What the TaxPayers’ Alliance and Daily Mail don’t tell about their ‘green tax con’
- 15 Aug 2011, 18:00
- Guy Shrubsole
The Daily Mail has an article today
'The 'green tax con' that is costing
families £500 as finances are under strain'.
The £500 figure comes from a book from the TaxPayers' Alliance,
Eat Carbon, due to be released on Thursday. So far the TPA have
put out only a press
release and the book's introduction. The book - and the Mail -
argues that families are paying £500 more than they should be
annually in green taxes.
As Carbon Brief has detailed before, this
is not the first time that the Daily Mail has attacked the costs of
green taxes. In June, the Mail
claimed in a series of articles that 'green measures' were
adding £200 to an average household energy bill. The £200 figure
on unreferenced claims by climate skeptic lobbyists the Global
Warming Policy Foundation.
In July, the Mail said that by 2020, green measures would add
"up to £1,000 a year" to household energy bills. This figure came from a
report by Unicredit bank which is not publicly available, which
the authors would not discuss, and which contained no further
detail about how the figure was calculated.
So what lies behind the statement that the 'green tax con' is
costing families £500? This is how the TPA justify
it in their press release:
- "The Office for National Statistics has reported that
environmental taxes raised £41.4 billion in 2010
- After accounting for total road spending (£9.2 billion in
2010-11) and Air Passenger Duty (£2.1 billion), total domestic
green taxes net of road spending were £30.1 billion in 2010
- Greenhouse gas emissions were 582.4 Mt CO2-equivalent in 2010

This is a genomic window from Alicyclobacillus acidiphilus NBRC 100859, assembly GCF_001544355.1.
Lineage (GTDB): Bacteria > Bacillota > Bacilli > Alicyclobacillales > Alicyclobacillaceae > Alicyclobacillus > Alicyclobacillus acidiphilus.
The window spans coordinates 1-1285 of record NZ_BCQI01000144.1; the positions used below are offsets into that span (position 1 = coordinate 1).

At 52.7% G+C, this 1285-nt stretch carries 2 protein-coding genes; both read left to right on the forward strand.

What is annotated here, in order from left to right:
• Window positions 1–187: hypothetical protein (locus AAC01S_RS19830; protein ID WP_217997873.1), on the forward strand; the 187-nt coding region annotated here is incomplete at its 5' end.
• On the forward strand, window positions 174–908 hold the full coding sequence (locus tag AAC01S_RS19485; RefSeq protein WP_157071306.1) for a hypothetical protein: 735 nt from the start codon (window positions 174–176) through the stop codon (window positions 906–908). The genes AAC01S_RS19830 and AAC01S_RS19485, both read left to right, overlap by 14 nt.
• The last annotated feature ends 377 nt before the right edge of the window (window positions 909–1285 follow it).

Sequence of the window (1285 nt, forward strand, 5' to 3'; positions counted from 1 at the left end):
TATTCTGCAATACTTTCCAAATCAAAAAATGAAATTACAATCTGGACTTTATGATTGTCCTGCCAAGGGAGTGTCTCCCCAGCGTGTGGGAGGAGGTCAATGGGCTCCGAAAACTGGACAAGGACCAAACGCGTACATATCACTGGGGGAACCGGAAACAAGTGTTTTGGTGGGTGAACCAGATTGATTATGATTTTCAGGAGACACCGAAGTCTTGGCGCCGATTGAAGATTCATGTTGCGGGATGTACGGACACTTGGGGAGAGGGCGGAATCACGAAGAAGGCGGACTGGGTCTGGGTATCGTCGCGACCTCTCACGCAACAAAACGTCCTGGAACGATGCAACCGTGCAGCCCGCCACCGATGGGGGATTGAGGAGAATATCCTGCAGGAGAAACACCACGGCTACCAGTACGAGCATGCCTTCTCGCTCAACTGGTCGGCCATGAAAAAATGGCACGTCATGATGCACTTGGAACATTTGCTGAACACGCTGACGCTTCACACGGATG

according to the Department of Energy and Climate Change. The
social cost of those emissions, based on earlier Government
estimates of the social cost per tonne adjusted for inflation, was
- That implies that excess green taxes were levied of £13.2
billion, or over £500 for every family."
In other words, according to the TPA, total domestic green taxes
amount to £30.1 billion annually. The 'social cost of carbon' is a
price which the Government puts on carbon emissions in order to
account for the economic impacts of climate change. The TPA says
that 'based on earlier Government estimates' the social cost of
carbon was £16.9 billion. £30.1 minus £16.9 is £13.2 billion, which
is equivalent to £500 per family.
Note however the crucial line "based on earlier Government
estimates". This is where the TPA have used an old government
accounting methodology - in geek-speak, a method called the Social
Cost of Carbon. It was replaced in 2009 following
criticism from a wide range of economists as being an
inaccurate way of properly capturing the price of carbon. The new
method of carbon valuation (
available here on the DECC website) looks at the cost of
mitigating emissions rather than estimated damage costs. As the
"Carbon valuation for policy appraisal
no longer uses the Social Cost of Carbon."
Even using the old methodology, the TPA may have seriously
underestimated the range of estimated social costs of climate
Stern Review, for example, calculated that under
business-as-usual emissions scenarios, the social cost of carbon is
$85 per tonne of CO2 equivalent (or £73.60 in 2007 prices).
Applying this social cost to the UK's total current emissions, as
the TPA does, gives a figure of £42.9bn - more than they say was
collected in environmental taxes last year.
As the TPA's report has not yet been released, it is impossible
to comment further on it at this time. It looks as though it may
make some valid arguments - it's certainly true for example that
very little of what the Treasury collects in 'green taxes' every
year is spent on green energy projects or infrastructure: when we
pay fuel duty, for example, only a proportion of it goes to funding
electric cars or public transport. But its figures for so-called
the "green tax con" are questionable.